The Home Office had previously ruled that the victim, Hung Van Nguyen, was not a victim of trafficking. However, this ruling was overturned by the jury’s unanimous not guilty verdict, which even the judge publicly supported. Mr. Nguyen stated that, even though he could come and go, his ‘recruiter’, “had my mother in Vietnam.” He went on to explain that the ‘recruiter’ operated in Vietnamese villages, and used victims’ families to control them. This was the first case in Northern Ireland in which the statutory defence was used successfully in court.[3]

Concerns Raised About Statutory Defence

Although widely supported in Northern Ireland, concerns about statutory defence have been raised. Some voices in the news media and amongst statutory agencies have raised concerns that statutory defence could be abused. Reports from England[4] show that there have been cases where people seek to abuse the measures put in place to assist victims of trafficking and/or slavery to escape charges and prison sentences. In these cases, the offenders claimed to be victims of trafficking and, in some cases, to be children. They then entered the National Referral Mechanism and received accommodation and support from the Salvation Army, as part of a government contract, or in the case of those claiming to be children under local authority care services.

These individuals, who were not in fact trafficked, avoided prosecution (at least initially) through citing the defence. This has, understandably, raised many concerns about the same happening in Northern Ireland and that under Section 22, criminals who claim to be victims of trafficking or slavery, who are not, will walk free from trial. It is important to say that there is no publicly available evidence of a similar abuse of the statutory defence taking place in NI up to now. Moreover, it is also reported that in many cases in Great Britain, where the statutory defence would apply, victims of human trafficking or slavery are not able to access it and are faced with prosecution, and in a few occasions, are imprisoned.[5] There is concern, therefore, that the people for which this statutory defence was created, cannot and are not benefitting from it.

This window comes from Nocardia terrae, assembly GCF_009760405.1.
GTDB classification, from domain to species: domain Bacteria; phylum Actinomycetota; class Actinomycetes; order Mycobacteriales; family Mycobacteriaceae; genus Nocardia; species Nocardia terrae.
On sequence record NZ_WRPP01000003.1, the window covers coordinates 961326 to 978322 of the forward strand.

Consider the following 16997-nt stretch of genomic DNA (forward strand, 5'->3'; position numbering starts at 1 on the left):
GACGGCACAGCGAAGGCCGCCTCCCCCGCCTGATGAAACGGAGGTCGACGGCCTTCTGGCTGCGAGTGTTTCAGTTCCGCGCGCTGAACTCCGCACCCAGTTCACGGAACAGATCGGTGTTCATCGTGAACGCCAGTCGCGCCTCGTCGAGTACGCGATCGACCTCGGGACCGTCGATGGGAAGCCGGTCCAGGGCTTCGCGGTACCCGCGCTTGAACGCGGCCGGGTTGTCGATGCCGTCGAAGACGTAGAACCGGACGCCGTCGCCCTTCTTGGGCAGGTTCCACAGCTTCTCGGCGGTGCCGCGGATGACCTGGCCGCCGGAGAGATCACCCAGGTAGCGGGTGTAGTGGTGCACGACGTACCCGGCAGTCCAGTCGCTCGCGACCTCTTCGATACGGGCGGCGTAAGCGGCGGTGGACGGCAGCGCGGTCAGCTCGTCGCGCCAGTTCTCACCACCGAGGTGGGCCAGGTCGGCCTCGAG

Conclusion

The Human Trafficking and Exploitation Act (Northern Ireland) 2015 and, within it, Section 22 were designed to provide additional support to victims of the crimes of slavery, exploitation and trafficking. However, as has become evident, there is a risk of abuse about the statutory defence. I believe that these measures are a great step towards helping those who have been trafficked- the case of Mr. Van Nguyen in Northern Ireland illustrates how the defence can act as a shield for victims of trafficking.

However, careful thought needs to be given to ensure the defence is not abused. It may be that certain safeguards or measures need to be considered to prevent abuse of the system.

Josh is on work experience with CARE NI and is heading in to Upper Sixth at a school here in Northern Ireland.

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Human Trafficking